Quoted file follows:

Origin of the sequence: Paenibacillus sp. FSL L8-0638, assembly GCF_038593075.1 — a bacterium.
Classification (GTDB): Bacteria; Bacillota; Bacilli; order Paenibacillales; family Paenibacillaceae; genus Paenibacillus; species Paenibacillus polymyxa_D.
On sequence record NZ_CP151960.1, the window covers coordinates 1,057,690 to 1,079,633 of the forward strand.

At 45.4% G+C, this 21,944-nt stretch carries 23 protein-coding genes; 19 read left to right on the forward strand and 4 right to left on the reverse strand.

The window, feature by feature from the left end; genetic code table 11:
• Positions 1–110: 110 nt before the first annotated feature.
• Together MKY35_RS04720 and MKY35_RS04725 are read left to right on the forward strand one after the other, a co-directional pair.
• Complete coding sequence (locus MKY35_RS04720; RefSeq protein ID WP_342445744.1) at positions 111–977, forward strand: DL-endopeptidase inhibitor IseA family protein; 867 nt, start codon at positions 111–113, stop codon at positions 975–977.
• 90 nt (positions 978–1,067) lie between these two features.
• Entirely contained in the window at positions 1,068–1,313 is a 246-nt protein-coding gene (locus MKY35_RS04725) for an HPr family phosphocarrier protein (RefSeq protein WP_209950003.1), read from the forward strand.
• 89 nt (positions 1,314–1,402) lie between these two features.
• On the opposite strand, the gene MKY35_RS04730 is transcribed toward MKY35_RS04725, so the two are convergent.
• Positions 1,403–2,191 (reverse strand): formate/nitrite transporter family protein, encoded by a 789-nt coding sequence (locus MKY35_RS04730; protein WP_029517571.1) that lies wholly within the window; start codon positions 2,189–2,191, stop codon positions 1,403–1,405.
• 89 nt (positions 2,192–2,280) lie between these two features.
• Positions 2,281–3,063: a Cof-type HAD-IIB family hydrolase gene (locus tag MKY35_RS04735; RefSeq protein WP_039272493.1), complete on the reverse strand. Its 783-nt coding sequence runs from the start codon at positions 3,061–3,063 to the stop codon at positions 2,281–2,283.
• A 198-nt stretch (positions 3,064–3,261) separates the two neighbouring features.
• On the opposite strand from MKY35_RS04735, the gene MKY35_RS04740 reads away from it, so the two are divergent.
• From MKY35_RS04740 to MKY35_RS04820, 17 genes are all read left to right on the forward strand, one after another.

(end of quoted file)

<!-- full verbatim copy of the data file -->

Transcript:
Origin of the sequence: Paenibacillus sp. FSL L8-0638, assembly GCF_038593075.1 — a bacterium.
Classification (GTDB): Bacteria; Bacillota; Bacilli; order Paenibacillales; family Paenibacillaceae; genus Paenibacillus; species Paenibacillus polymyxa_D.
On sequence record NZ_CP151960.1, the window covers coordinates 1,057,690 to 1,079,633 of the forward strand.

At 45.4% G+C, this 21,944-nt stretch carries 23 protein-coding genes; 19 read left to right on the forward strand and 4 right to left on the reverse strand.

The window, feature by feature from the left end; genetic code table 11:
• Positions 1–110: 110 nt before the first annotated feature.
• Together MKY35_RS04720 and MKY35_RS04725 are read left to right on the forward strand one after the other, a co-directional pair.
• Complete coding sequence (locus MKY35_RS04720; RefSeq protein ID WP_342445744.1) at positions 111–977, forward strand: DL-endopeptidase inhibitor IseA family protein; 867 nt, start codon at positions 111–113, stop codon at positions 975–977.
• 90 nt (positions 978–1,067) lie between these two features.
• Entirely contained in the window at positions 1,068–1,313 is a 246-nt protein-coding gene (locus MKY35_RS04725) for an HPr family phosphocarrier protein (RefSeq protein WP_209950003.1), read from the forward strand.
• 89 nt (positions 1,314–1,402) lie between these two features.
• On the opposite strand, the gene MKY35_RS04730 is transcribed toward MKY35_RS04725, so the two are convergent.
• Positions 1,403–2,191 (reverse strand): formate/nitrite transporter family protein, encoded by a 789-nt coding sequence (locus MKY35_RS04730; protein WP_029517571.1) that lies wholly within the window; start codon positions 2,189–2,191, stop codon positions 1,403–1,405.
• 89 nt (positions 2,192–2,280) lie between these two features.
• Positions 2,281–3,063: a Cof-type HAD-IIB family hydrolase gene (locus tag MKY35_RS04735; RefSeq protein WP_039272493.1), complete on the reverse strand. Its 783-nt coding sequence runs from the start codon at positions 3,061–3,063 to the stop codon at positions 2,281–2,283.
• A 198-nt stretch (positions 3,064–3,261) separates the two neighbouring features.
• On the opposite strand from MKY35_RS04735, the gene MKY35_RS04740 reads away from it, so the two are divergent.
• From MKY35_RS04740 to MKY35_RS04820, 17 genes are all read left to right on the forward strand, one after another.